FARMERS, sports clubs and gardeners have said the first hosepipe ban to hit the country in six years will leave them struggling.

Thames Water is one of seven companies in South and East England which announced the ban yesterday, and said anyone found flouting it could be fined up to £1,000.

The restrictions will hit more than eight million homes and are also expected to force up the price of food and drink, according to a report released today.

The Drought Prospects Report by the Environment Agency warns fruit, vegetable and salad growers in the southern and eastern parts of England could be hit by the lack of water, while livestock farmers could also be affected.

The Temporary Use Ban (TUB), or ‘hosepipe ban,’ will come into effect from April 5.

It bans homeowners from watering gardens, plants and washing cars with a hosepipe. All sports clubs are also banned from watering their pitches and grounds, unless they are taking part in a national or international competition.

Oxford United and Oxford City Football Club will continue to be able to water their pitches with a hosepipe but clubs competing lower levels will not.

It comes after one of the driest two-year periods in southern and eastern England since records began.

Since March 2010 the region has had 35cm less rain than normal.

Camilla Puzey, who breeds sheep at Little Wittenham’s Hill Farm, said births were down 25 per cent on the previous year as grazing grass was hit by low rainfall.

She said: “For us it’s more about the drought which has hit the grass.

“If there’s no grass, the animals can’t eat.”

Gardener Harry Robinson, of Headington, said he was also upset.

Mr Robinson, 81, an Oxford in Bloom judge, from Headington, added: “It’ll be a real struggle for me as I can’t physically carry all the water I need to my green house.”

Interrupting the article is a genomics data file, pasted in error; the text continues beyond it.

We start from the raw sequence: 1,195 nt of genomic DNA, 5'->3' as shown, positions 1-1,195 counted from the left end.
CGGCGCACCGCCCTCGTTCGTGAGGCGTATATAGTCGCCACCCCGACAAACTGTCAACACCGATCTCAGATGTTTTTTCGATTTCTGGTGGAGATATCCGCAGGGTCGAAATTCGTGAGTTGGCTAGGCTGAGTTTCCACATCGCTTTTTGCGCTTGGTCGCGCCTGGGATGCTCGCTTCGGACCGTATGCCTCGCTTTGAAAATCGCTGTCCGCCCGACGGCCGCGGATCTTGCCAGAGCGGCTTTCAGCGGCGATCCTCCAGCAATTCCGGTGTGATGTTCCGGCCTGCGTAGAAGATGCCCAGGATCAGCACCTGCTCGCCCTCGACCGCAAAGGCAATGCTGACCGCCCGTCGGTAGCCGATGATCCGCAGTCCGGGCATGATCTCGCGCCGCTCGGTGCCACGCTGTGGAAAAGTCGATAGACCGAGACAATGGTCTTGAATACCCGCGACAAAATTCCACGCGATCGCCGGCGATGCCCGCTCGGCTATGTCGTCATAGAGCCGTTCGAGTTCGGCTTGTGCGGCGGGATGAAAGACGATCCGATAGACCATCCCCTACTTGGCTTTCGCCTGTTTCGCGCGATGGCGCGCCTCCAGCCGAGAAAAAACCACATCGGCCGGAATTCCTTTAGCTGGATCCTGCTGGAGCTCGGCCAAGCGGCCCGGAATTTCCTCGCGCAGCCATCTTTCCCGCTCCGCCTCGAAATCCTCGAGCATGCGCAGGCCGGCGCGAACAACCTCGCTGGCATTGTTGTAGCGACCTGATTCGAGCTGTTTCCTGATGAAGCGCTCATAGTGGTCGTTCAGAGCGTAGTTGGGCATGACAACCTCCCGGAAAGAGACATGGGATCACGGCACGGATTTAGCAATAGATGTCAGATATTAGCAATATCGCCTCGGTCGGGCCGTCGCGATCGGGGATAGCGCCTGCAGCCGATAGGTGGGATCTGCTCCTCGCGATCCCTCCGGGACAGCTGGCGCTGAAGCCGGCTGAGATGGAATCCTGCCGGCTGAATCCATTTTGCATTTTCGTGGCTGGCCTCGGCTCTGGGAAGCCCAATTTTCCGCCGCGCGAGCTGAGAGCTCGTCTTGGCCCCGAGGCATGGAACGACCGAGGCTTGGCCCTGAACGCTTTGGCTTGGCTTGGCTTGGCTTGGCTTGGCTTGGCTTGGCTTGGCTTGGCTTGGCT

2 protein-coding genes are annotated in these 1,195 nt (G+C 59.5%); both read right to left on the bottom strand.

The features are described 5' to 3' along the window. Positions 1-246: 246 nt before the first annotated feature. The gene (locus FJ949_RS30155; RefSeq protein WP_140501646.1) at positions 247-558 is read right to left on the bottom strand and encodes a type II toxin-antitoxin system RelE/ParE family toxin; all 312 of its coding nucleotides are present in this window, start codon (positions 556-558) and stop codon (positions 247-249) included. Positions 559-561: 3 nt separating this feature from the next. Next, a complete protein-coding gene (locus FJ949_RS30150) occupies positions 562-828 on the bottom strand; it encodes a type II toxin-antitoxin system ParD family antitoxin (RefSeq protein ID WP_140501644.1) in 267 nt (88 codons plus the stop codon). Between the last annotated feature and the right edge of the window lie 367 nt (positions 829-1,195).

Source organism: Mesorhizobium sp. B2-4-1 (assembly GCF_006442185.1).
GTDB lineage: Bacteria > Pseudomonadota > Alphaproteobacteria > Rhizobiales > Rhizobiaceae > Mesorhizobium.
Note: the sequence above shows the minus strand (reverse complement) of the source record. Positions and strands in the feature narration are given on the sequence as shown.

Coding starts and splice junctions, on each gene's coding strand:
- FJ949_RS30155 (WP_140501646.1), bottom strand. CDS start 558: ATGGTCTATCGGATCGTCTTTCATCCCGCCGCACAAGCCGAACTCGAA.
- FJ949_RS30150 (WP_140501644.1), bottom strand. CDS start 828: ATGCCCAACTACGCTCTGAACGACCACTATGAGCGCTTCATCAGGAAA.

Cumnor Cricket Club claims it was threatened with £30,000 worth of fines after Thames Water demanded it made specific changes to its watering arrangements.

Chairman Roger Mitty said the club had made £5,000 worth of alterations.

He said: “That’s an awful lot of money for a voluntary organisation.

“They’re not our favourite people at the moment.”

According to Thames Water, water cannot be be used for the following purposes 1. Watering a ‘garden’ using a hosepipe 2. Cleaning a private vehicle 3. Watering plants on domestic or other non-commercial premises 4. Cleaning a private leisure boat 5. Filling or maintaining a domestic pool 6. Drawing water, using a hosepipe, for domestic recreational use 7. Filling or maintaining a domestic pond 8. Filling or maintaining an ornamental fountain 9. Cleaning walls, or windows, of domestic premises using a hosepipe 10. Cleaning paths or patios using a hosepipe 11. Cleaning other artificial outdoor surfaces.

Exemptions: Watering a garden attached to a domestic dwelling or watering plants on domestic premises, by people with severe mobility problems who hold a current Blue Badge Using a hosepipe to clean a private motor vehicle, or walls and windows of domestic premises, where this is done as a service in the course of a business.

Watering an area of grass or artificial outdoor surfaces used for sport or recreation, where this is required for a national or international sports event.

Drip or trickle irrigation watering systems that are not handheld, that place water drip by drip directly onto the soil surface or beneath the soil surface.